Today's post comes to us from Workforce Institute board member David Creelman. Here he discusses the importance of the social life of information.
I recently had occasion to re-read a 20-year-old book on how people share information. There is every reason to believe that a book about information, written back in the days when the internet was still quite new, would be rather ridiculous today. But the truth was quite the opposite. I found The Social Life of Information by John Seely Brown and Paul Duguid to be more relevant than ever for organizations.
If there's one overarching theme in the book, it's that information isn't a static entity like a pile of boxes in a warehouse; information always exists in a social context. There is an ecosystem of people with knowledge interacting with those who need knowledge. If we think of information as a bunch of boxes we store in a warehouse and ship out as needed, then we'll overlook the crucial social dimensions.
This social life of information is suddenly much more important from an HR perspective because the world is moving too fast for traditional training to keep up. We can't rely on the training function to identify needs, develop training content and deliver it, in a timely manner. Instead, we need learners all across the organization sharing their knowledge with others. In fact, it might be better framed as learners creating knowledge with others. It's people figuring things out together.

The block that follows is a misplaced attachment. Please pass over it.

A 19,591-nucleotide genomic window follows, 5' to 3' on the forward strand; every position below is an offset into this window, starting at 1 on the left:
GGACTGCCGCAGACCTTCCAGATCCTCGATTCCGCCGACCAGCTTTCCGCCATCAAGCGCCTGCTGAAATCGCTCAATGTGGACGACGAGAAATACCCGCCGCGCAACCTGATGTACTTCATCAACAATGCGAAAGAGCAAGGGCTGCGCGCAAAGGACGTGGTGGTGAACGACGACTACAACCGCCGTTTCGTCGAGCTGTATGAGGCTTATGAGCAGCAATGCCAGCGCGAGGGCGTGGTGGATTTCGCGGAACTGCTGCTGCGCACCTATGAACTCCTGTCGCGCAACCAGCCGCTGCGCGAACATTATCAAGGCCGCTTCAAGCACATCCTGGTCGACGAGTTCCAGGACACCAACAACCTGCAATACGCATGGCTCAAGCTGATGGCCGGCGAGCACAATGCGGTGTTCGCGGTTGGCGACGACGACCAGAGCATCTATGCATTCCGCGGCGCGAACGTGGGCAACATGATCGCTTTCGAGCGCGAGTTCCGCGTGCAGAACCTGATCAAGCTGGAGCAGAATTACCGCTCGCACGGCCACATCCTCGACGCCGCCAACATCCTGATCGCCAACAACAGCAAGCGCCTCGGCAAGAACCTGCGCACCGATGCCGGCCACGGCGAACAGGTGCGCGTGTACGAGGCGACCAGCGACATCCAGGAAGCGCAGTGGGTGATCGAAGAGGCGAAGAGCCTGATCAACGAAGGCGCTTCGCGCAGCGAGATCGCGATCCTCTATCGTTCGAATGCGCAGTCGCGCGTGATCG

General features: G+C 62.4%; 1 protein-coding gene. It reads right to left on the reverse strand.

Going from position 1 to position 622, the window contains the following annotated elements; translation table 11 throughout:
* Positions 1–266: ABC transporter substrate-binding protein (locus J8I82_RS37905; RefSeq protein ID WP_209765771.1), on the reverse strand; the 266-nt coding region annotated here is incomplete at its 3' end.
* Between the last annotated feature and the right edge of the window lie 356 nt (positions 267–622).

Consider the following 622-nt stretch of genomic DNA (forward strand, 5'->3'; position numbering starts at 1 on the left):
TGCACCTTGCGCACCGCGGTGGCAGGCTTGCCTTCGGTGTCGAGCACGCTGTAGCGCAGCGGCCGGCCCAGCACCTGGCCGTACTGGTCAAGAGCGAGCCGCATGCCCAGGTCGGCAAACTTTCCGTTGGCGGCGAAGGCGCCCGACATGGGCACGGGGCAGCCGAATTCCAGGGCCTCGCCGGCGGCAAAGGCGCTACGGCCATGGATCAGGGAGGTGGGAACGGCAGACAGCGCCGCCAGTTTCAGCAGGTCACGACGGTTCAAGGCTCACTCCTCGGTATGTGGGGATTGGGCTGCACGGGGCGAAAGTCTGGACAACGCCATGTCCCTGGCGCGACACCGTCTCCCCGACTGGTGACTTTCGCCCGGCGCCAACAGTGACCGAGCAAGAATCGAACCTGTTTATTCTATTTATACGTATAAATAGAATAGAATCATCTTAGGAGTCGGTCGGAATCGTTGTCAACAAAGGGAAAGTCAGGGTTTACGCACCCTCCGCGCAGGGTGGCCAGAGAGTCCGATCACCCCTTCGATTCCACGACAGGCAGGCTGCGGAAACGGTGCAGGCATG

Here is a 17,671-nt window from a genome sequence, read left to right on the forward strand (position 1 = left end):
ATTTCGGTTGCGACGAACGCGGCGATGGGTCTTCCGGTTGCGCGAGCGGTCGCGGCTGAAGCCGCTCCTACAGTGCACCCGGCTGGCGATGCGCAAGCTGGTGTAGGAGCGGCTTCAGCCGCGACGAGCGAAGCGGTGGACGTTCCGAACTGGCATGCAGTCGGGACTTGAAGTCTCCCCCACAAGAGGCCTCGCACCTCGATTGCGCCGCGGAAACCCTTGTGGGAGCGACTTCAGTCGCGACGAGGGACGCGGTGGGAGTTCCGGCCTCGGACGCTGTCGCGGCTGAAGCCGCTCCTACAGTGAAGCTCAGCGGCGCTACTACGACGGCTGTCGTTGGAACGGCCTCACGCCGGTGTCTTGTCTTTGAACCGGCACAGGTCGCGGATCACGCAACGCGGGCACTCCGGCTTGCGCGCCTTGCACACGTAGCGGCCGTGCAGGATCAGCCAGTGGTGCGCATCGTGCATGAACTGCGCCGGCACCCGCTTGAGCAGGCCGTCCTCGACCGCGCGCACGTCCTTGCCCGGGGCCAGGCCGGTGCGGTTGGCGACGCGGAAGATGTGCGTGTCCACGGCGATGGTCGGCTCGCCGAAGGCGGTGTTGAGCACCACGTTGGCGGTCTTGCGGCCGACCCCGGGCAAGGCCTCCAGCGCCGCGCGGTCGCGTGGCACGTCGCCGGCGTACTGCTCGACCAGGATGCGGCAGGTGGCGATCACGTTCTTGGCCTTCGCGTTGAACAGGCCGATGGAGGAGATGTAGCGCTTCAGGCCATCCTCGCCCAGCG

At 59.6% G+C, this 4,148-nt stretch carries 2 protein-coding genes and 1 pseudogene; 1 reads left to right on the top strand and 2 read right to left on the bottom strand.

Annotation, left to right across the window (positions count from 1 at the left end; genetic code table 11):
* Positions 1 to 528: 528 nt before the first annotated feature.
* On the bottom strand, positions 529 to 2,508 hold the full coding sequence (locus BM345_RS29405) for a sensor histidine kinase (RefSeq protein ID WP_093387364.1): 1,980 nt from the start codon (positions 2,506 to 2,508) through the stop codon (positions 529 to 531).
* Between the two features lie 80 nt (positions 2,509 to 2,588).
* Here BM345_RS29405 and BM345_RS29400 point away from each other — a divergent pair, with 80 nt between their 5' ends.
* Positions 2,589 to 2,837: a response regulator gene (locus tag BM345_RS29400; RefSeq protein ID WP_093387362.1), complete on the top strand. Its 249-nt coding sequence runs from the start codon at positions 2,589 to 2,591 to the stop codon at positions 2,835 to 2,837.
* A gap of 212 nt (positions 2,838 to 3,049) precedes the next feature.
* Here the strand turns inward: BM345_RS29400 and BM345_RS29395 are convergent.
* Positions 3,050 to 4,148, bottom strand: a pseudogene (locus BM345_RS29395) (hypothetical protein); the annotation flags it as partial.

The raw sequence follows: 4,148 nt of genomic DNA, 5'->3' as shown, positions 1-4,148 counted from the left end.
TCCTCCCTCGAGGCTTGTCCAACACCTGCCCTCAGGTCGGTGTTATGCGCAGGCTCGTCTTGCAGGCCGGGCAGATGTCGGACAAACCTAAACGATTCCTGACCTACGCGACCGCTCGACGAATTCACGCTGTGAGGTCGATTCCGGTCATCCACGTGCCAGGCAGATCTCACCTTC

We need to focus on whether people have the time, the opportunity, and the motivation to share or develop insights together. That's the future of learning–and I learned it from an old book.
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